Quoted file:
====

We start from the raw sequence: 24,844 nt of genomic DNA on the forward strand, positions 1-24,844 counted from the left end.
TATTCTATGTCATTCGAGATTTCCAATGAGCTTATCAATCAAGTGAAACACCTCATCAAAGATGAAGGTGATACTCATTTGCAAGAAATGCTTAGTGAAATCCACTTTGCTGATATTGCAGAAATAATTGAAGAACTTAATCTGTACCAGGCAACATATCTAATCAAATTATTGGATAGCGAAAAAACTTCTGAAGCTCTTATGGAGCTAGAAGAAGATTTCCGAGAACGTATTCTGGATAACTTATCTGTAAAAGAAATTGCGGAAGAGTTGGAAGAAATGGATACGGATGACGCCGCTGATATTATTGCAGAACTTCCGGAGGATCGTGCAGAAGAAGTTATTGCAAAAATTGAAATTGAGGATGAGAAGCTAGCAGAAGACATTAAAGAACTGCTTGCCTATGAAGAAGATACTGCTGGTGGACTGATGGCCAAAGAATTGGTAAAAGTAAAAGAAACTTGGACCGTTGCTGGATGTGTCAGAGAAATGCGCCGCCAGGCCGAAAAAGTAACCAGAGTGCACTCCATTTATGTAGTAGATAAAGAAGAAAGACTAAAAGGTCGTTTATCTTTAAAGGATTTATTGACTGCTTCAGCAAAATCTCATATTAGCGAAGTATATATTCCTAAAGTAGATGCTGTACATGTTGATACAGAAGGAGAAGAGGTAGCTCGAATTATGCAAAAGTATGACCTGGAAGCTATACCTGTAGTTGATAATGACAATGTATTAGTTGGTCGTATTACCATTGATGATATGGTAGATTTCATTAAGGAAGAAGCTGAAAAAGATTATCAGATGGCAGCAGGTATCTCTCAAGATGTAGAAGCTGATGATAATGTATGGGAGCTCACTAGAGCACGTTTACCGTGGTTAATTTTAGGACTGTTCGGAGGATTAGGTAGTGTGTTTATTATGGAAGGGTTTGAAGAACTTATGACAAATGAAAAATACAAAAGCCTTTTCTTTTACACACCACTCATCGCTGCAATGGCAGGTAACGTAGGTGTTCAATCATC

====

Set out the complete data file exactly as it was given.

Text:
We start from the raw sequence: 24,844 nt of genomic DNA on the forward strand, positions 1-24,844 counted from the left end.
TATTCTATGTCATTCGAGATTTCCAATGAGCTTATCAATCAAGTGAAACACCTCATCAAAGATGAAGGTGATACTCATTTGCAAGAAATGCTTAGTGAAATCCACTTTGCTGATATTGCAGAAATAATTGAAGAACTTAATCTGTACCAGGCAACATATCTAATCAAATTATTGGATAGCGAAAAAACTTCTGAAGCTCTTATGGAGCTAGAAGAAGATTTCCGAGAACGTATTCTGGATAACTTATCTGTAAAAGAAATTGCGGAAGAGTTGGAAGAAATGGATACGGATGACGCCGCTGATATTATTGCAGAACTTCCGGAGGATCGTGCAGAAGAAGTTATTGCAAAAATTGAAATTGAGGATGAGAAGCTAGCAGAAGACATTAAAGAACTGCTTGCCTATGAAGAAGATACTGCTGGTGGACTGATGGCCAAAGAATTGGTAAAAGTAAAAGAAACTTGGACCGTTGCTGGATGTGTCAGAGAAATGCGCCGCCAGGCCGAAAAAGTAACCAGAGTGCACTCCATTTATGTAGTAGATAAAGAAGAAAGACTAAAAGGTCGTTTATCTTTAAAGGATTTATTGACTGCTTCAGCAAAATCTCATATTAGCGAAGTATATATTCCTAAAGTAGATGCTGTACATGTTGATACAGAAGGAGAAGAGGTAGCTCGAATTATGCAAAAGTATGACCTGGAAGCTATACCTGTAGTTGATAATGACAATGTATTAGTTGGTCGTATTACCATTGATGATATGGTAGATTTCATTAAGGAAGAAGCTGAAAAAGATTATCAGATGGCAGCAGGTATCTCTCAAGATGTAGAAGCTGATGATAATGTATGGGAGCTCACTAGAGCACGTTTACCGTGGTTAATTTTAGGACTGTTCGGAGGATTAGGTAGTGTGTTTATTATGGAAGGGTTTGAAGAACTTATGACAAATGAAAAATACAAAAGCCTTTTCTTTTACACACCACTCATCGCTGCAATGGCAGGTAACGTAGGTGTTCAATCATC